New Delhi, Feb 23 (UNI) It is a security apparatus which would even dwarf the "larger-than-life" technical wizardry seen in many of the James Bond films or the Star Wars movies.
The scheduled visit of US President George Bush in India, beginning from March 1, has led to an unprecedented security arrangements.
The sheer enormity of the security apparatus, being put in place by the US authorities in India before President Bush's visit, is mind boggling - more than a dozen aircraft from the US and different parts of world, besides the Air Force One aircraft in which the President travels are being flown to New Delhi. Accompanying them will be more than 700 personnel -- including American security forces who have been entrusted with the security of the US President during his engagements in India.
Three presidential helicopters - equipped with cutting edge landing systems that help them operate in near zero visibility - have already been flown in by cargo carriers in a disassembled state.
They are being put together piece by piece.
A special window is being set up at Delhi airport to clear American equipment for the Presidential visit. Special permissions are being given for the huge quantities of arms and ammunition being flown in by the American 'advance teams.' Infact, the kind of communication equipment being brought to fit into Bush's vehicle would not look out of place in a Star Wars film.
The high level of security arrangements for the visit of Mr Bush can be gauged by the fact that eight special teams have been constituted to protect the President during the visit, one each for about the eight official engagements scheduled in India.
An advance security and communications team from the US arrived in Hyderabad on Tuesday to prepare ground for President Bush's visit. During his visit to India, Mr Bush is likely to attend four functions. The members of the security team, who filled up nine trucks, surveyed the security arrangements at the hotel where the President would be staying during his visit at Hyderabad.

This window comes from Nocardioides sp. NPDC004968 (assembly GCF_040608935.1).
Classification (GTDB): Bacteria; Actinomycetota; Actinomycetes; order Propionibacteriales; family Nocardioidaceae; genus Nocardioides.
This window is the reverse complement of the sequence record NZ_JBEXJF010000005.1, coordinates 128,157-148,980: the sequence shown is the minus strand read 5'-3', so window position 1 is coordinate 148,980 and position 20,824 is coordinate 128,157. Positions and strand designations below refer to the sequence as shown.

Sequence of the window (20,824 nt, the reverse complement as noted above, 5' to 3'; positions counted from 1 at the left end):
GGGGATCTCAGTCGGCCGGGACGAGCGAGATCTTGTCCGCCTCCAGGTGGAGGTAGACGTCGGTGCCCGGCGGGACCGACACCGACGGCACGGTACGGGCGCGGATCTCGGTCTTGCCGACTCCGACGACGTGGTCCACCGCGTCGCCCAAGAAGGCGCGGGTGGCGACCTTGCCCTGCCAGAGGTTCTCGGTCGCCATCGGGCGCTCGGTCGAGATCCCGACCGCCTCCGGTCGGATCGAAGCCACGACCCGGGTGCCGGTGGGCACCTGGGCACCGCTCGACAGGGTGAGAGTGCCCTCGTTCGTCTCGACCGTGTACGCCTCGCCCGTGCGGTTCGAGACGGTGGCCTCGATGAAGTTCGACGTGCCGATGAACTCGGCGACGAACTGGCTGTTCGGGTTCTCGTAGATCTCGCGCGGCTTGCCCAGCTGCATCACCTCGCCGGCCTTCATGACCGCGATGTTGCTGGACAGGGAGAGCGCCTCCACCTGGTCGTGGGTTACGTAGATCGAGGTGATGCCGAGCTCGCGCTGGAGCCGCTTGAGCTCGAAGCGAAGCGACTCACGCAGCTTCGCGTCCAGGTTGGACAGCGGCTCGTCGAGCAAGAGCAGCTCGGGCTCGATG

Delhi Police sources said two senior US embassy security officials visited the Central Hall of the Parliament on February 20 carrying a sketch of the security arrangements made for Bill Clinton when he addressed a joint session six years ago.
Though the exact itinerary of President Bush's visit is being kept secret, the US security officials' visit is being seen as an indication that Mr Bush may address a joint session of Parliament during his visit.
A team of US protocol officials arrived in Delhi yesterday to survey security arrangements here for President Bush's visit.
A full security drill is likely to take place at the Palam Air Force Base after February 27.
The tentative agenda of Mr Bush in Delhi includes a function in the Siri Fort auditorium. The Americans have requested the government not to make any advance announcement of the itinerary of Mr Bush as their agencies are concerned about the possible threat to their president from Osama Bin Laden.
UNI AR PA KN1543